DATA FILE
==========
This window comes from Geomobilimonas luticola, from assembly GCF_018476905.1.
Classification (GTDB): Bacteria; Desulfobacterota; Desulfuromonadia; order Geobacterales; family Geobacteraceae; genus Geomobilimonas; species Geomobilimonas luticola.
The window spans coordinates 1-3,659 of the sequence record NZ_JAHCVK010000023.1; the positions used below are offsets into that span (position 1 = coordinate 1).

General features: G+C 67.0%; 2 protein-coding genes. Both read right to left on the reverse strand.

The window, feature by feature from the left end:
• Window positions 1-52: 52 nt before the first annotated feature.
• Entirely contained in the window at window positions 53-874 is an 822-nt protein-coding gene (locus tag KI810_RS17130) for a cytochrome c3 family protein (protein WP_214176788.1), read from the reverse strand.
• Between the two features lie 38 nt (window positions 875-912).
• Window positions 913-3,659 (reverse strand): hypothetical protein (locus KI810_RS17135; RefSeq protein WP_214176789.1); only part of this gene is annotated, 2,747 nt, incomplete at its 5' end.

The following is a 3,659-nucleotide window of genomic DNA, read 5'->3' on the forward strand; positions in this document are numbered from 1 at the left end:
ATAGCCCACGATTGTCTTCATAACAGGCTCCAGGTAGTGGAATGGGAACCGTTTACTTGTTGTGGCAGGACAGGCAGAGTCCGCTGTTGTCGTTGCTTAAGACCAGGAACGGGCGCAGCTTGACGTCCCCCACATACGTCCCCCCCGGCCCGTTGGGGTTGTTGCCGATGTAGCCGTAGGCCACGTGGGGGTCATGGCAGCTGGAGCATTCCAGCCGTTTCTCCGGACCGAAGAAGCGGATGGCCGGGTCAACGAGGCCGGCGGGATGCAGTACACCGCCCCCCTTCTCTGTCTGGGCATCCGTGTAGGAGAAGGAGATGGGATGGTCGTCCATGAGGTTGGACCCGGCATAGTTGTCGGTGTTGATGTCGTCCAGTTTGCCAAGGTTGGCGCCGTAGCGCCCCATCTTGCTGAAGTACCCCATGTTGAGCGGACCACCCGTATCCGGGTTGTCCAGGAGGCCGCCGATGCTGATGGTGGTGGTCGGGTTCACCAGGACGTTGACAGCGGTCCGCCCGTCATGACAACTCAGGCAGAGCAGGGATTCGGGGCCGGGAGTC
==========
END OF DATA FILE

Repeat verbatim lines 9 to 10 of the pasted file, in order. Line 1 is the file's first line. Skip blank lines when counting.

• Window positions 913-3,659 (reverse strand): hypothetical protein (locus KI810_RS17135; RefSeq protein WP_214176789.1); only part of this gene is annotated, 2,747 nt, incomplete at its 5' end.

The following is a 3,659-nucleotide window of genomic DNA, read 5'->3' on the forward strand; positions in this document are numbered from 1 at the left end: